The new lines are Kraft Special Collection salad dressing; Crystal Light Body Refreshers; Kool-Aid Slushies and Kool-Aid Splash; and two new extensions of Oscar Mayer Lunchables, Pizza Dunks and Pizza Swirls.
Kraft Special Collection, a six-item line, is part of a recovery plan in salad dressings -- one of only two of Kraft's top categories to lose share last year. The line contains upscale flavors such as Creamy Roasted Garlic, Greek Vinaigrette, Balsamic Vinaigrette and Creamy Cucumber Dill, and will receive a dedicated TV and print ad campaign beginning in May via Leo Burnett USA, Chicago.
SALAD DRESSINGS SUFFER
Kraft's salad dressings sales, battered by the introduction of a new national line from Bestfoods last year, skidded 2.8% for the 52 weeks ended Feb. 1, according to Information Resources Inc., to $406.8 million. Its share stood at 35.2%.
"We're focused on dressings and want to make sure we're doing everything we can to protect our business, with things like Special Collection . . . to make sure at the end of the day Kraft leads the salad dressing business," said Kraft CEO Robert Eckert.
Kraft put the $40 million account in review last year, but kept it at Burnett. Still, Kraft continues to test a salad dressing campaign from Grey Advertising, New York, weeks after firing the agency on all creative assignments. In the agency reshuffling that ousted Grey, Kraft consolidated all its dressings, including Good Seasons, at Burnett.
`VOTE FOR BURNETT'
"It's a vote of confidence for Leo Burnett," Mr. Eckert said.
Print ads for Special Collection show the different varieties falling via parachute. "Throw caution to the wind," reads one execution. "They're new and different, but they're Kraft. So dive in." The ads continue the theme that helped Burnett hold onto the flagship dressing business: "Everybody's got a taste for Kraft."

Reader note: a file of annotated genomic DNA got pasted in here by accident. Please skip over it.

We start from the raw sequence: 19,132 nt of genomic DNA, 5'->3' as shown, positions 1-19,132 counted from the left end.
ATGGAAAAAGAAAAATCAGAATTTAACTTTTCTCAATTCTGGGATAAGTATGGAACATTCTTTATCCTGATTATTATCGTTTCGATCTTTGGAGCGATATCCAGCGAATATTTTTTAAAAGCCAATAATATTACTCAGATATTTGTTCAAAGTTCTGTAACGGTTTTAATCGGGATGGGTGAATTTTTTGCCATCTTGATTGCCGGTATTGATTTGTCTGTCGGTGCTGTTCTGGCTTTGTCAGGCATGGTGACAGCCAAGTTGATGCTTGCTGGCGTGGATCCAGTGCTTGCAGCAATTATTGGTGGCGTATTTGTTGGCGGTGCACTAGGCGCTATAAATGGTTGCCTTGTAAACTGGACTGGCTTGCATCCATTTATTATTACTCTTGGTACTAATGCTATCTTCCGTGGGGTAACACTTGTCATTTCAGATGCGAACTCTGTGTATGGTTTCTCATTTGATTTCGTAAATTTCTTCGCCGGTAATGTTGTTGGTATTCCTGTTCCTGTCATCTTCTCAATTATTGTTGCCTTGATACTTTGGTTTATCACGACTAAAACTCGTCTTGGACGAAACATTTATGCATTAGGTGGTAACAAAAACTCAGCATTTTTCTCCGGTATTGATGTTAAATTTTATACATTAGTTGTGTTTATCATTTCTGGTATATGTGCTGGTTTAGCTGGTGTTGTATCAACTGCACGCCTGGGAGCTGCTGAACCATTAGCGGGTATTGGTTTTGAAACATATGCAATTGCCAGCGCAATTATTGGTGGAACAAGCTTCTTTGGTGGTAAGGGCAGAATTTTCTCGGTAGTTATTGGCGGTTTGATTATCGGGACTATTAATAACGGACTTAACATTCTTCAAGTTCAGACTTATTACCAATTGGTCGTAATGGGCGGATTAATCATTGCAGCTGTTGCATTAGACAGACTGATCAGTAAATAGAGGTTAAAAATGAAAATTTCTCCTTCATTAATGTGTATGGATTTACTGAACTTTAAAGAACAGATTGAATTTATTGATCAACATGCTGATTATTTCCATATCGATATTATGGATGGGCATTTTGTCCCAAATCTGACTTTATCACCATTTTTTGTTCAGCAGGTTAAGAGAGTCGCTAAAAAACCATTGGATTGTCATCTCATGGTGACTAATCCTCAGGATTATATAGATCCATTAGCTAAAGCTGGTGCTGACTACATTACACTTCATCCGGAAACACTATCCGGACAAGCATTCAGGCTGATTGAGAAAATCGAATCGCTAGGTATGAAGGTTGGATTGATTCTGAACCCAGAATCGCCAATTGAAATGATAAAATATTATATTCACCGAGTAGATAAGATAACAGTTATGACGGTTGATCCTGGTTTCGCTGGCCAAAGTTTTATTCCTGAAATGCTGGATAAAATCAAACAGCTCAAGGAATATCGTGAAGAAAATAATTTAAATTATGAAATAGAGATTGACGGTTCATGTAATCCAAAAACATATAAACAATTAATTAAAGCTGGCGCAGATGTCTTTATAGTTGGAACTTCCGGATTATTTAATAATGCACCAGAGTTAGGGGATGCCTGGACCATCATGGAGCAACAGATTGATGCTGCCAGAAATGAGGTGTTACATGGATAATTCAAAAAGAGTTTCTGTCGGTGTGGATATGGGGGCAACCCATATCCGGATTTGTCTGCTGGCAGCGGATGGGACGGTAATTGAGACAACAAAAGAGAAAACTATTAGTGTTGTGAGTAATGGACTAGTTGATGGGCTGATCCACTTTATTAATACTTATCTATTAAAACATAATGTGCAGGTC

Crystal Light Body Refreshers represents Kraft's first foray into what Mr. Eckert calls "functional foods," providing added vitamins or other healthy ingredients.
The three-item line of powder drinks, now shipping to retailers, comes in new-age style flavors such as strawberry-kiwi-tangerine and contains 20% of the recommended daily allowance of 10 vitamins and minerals.
A TV and print campaign from Y&R Advertising, New York, breaks in April.
Sales of the flagship Crystal Light brand fell 9.1% for the 52 weeks ended Feb. 1, IRI said, to $91.9 million, while its Tropical Passions sub-brand line fell 14.9% in sales to $37.1 million. Only Crystal Light Teas gained sales last year, up 1.8% to $10.9 million.
Kraft plans a Kool-Aid line of Slushies that parents can make by adding water and crushed ice, as well as a pre-mixed Kool-Aid in a squirt bottle called Splash. Mr. Eckert said 20% of the brand's volume last year came from new products.
Its newer lines, Kool-Aid Mega Mountain Twists and Kool-Aid Island Twists, together contributed $98 million in sales for the 52 weeks ended Feb. 1, according to IRI. Regular Kool-Aid sales dropped 13% to $212 million.
Kool-Aid's account moved in the recent shuffle to Ogilvy & Mather, which will handle a campaign for Splash. Slushies is unsupported.
Lunchables Pizza Dunks and Pizza Swirls are the two newest additions to that $500 million franchise. Pizza Dunks allow kids to dunk breadsticks into cheese sauce and pizza sauce. Swirls, billed as the first dessert pizzas, contain pizza crusts and packets of fudge frosting and M&M's. The line comes after the successful launch of Lunchables Pizza -- which Kraft now pegs as a $100 million business -- and last year's rollout of Taco Bell-branded Lunchables.
J. Walter Thompson USA, Chicago, is preparing TV and print ads for Pizza Dunks and Pizza Swirls, to break in May.